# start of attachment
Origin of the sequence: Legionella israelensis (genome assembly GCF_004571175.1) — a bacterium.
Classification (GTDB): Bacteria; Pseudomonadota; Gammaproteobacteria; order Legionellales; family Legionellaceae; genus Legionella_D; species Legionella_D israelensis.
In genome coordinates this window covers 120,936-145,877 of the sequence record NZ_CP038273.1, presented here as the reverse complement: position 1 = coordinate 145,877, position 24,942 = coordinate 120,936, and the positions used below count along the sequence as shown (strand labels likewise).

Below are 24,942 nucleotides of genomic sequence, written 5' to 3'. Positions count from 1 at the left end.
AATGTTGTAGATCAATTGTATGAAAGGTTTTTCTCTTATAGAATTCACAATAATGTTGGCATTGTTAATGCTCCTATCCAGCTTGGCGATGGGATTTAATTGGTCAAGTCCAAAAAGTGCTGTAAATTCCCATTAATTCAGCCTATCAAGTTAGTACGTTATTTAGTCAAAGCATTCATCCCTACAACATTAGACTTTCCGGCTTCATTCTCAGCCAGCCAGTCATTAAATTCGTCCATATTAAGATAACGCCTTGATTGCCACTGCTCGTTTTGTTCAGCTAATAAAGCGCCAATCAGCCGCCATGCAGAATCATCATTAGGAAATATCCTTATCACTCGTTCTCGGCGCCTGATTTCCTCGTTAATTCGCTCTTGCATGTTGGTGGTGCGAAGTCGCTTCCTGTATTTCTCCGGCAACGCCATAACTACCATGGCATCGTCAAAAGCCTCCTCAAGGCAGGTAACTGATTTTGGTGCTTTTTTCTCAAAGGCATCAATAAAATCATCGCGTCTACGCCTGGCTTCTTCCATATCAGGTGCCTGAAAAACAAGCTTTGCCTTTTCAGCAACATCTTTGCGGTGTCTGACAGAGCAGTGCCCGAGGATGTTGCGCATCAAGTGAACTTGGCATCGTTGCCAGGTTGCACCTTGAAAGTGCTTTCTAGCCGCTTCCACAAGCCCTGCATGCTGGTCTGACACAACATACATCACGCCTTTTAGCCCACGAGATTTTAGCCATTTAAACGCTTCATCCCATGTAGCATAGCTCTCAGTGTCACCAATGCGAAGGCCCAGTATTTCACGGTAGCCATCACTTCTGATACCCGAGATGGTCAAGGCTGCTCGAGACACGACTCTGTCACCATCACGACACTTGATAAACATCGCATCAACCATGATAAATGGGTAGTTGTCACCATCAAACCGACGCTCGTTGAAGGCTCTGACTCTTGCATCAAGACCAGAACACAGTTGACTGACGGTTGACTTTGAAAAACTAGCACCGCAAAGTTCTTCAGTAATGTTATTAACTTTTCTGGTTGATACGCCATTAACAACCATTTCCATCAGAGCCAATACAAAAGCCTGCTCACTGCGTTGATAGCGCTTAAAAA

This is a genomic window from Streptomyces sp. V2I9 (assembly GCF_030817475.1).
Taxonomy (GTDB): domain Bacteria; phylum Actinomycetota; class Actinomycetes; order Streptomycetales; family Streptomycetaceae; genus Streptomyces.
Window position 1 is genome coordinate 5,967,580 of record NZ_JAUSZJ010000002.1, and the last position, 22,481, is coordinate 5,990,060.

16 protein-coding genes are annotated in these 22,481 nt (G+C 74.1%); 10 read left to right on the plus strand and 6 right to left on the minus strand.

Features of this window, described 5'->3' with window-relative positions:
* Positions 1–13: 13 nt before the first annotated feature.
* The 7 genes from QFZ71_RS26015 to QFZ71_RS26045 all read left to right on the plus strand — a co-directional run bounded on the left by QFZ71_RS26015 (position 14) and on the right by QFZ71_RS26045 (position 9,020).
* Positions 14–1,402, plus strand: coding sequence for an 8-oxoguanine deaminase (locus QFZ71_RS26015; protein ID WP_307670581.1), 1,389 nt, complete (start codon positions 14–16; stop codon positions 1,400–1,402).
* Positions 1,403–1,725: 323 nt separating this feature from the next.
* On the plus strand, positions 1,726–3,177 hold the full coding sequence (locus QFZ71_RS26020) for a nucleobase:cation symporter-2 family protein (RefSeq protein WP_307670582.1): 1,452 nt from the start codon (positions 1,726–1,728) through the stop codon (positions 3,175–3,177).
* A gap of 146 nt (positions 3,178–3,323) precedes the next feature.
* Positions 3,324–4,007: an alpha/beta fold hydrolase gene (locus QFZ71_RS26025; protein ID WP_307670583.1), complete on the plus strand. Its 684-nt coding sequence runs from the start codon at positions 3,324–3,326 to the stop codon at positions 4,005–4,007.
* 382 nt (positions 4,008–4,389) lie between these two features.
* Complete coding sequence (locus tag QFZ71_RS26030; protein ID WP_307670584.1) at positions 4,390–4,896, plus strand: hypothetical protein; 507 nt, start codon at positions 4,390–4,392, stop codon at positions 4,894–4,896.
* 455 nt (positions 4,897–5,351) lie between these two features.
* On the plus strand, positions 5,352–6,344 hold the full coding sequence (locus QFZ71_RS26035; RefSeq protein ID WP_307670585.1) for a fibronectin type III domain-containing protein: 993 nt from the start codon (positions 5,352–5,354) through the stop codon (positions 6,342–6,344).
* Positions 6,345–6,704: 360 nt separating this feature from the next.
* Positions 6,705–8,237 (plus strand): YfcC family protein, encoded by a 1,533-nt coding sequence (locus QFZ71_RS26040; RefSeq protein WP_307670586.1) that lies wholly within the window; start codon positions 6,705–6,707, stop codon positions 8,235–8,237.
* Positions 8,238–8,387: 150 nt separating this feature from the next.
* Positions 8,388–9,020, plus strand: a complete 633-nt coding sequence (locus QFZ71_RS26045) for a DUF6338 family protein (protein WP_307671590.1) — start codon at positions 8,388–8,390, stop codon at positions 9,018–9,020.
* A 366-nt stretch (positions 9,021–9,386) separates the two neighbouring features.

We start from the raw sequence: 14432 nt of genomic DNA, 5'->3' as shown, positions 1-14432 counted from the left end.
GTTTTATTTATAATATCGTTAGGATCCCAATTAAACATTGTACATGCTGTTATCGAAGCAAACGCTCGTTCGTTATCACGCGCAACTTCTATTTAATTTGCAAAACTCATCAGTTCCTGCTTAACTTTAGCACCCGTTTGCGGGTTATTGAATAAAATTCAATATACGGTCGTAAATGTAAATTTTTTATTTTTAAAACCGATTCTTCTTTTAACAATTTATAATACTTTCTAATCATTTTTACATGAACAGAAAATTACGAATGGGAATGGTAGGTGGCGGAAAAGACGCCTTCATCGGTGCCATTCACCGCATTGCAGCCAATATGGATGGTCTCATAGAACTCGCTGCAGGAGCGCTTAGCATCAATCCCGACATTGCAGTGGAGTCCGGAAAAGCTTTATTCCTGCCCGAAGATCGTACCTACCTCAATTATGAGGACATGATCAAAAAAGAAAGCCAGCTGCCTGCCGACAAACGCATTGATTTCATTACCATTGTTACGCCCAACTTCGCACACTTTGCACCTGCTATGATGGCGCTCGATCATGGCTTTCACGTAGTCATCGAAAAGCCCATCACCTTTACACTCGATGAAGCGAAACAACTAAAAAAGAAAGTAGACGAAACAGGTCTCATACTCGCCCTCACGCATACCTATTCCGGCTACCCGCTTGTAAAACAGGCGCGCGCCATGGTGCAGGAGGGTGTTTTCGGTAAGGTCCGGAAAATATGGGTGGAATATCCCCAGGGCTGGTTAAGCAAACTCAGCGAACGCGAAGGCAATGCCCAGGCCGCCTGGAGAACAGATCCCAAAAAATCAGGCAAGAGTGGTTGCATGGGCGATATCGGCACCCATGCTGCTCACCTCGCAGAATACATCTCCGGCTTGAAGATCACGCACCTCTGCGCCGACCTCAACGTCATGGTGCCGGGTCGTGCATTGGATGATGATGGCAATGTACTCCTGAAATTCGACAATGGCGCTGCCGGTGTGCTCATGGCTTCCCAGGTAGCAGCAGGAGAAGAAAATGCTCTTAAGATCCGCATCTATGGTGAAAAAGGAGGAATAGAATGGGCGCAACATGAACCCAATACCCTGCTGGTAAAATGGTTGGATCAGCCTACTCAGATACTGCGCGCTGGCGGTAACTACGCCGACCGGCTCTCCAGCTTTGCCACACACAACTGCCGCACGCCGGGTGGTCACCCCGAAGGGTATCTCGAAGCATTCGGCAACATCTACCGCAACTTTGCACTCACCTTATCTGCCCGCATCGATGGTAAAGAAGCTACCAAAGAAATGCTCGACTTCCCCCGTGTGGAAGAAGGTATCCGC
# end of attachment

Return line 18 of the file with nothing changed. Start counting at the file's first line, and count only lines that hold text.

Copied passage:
* 382 nt (positions 4,008–4,389) lie between these two features.